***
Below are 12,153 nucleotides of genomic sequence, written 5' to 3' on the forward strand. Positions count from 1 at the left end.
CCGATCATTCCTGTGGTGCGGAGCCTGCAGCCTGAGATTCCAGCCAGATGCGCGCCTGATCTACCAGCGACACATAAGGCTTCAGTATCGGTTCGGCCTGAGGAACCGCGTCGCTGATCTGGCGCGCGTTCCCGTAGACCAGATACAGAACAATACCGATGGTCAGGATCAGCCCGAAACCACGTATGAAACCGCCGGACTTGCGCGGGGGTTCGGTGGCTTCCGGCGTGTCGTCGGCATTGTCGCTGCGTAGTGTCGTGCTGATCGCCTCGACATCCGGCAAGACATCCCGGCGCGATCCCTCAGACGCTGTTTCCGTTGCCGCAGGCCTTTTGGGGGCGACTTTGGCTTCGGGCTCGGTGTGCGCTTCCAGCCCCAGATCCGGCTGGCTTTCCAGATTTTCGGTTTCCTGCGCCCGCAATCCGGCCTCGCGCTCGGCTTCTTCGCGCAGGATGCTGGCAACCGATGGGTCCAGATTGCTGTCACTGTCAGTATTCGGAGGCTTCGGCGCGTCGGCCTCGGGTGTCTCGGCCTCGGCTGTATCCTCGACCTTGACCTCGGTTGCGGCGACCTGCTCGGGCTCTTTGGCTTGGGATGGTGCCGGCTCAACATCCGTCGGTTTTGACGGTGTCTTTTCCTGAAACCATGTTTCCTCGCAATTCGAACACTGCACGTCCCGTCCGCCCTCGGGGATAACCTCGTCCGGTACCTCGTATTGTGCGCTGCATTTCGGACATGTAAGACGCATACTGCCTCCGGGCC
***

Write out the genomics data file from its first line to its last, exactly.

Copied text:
Below are 12,153 nucleotides of genomic sequence, written 5' to 3' on the forward strand. Positions count from 1 at the left end.
CCGATCATTCCTGTGGTGCGGAGCCTGCAGCCTGAGATTCCAGCCAGATGCGCGCCTGATCTACCAGCGACACATAAGGCTTCAGTATCGGTTCGGCCTGAGGAACCGCGTCGCTGATCTGGCGCGCGTTCCCGTAGACCAGATACAGAACAATACCGATGGTCAGGATCAGCCCGAAACCACGTATGAAACCGCCGGACTTGCGCGGGGGTTCGGTGGCTTCCGGCGTGTCGTCGGCATTGTCGCTGCGTAGTGTCGTGCTGATCGCCTCGACATCCGGCAAGACATCCCGGCGCGATCCCTCAGACGCTGTTTCCGTTGCCGCAGGCCTTTTGGGGGCGACTTTGGCTTCGGGCTCGGTGTGCGCTTCCAGCCCCAGATCCGGCTGGCTTTCCAGATTTTCGGTTTCCTGCGCCCGCAATCCGGCCTCGCGCTCGGCTTCTTCGCGCAGGATGCTGGCAACCGATGGGTCCAGATTGCTGTCACTGTCAGTATTCGGAGGCTTCGGCGCGTCGGCCTCGGGTGTCTCGGCCTCGGCTGTATCCTCGACCTTGACCTCGGTTGCGGCGACCTGCTCGGGCTCTTTGGCTTGGGATGGTGCCGGCTCAACATCCGTCGGTTTTGACGGTGTCTTTTCCTGAAACCATGTTTCCTCGCAATTCGAACACTGCACGTCCCGTCCGCCCTCGGGGATAACCTCGTCCGGTACCTCGTATTGTGCGCTGCATTTCGGACATGTAAGACGCATACTGCCTCCGGGCC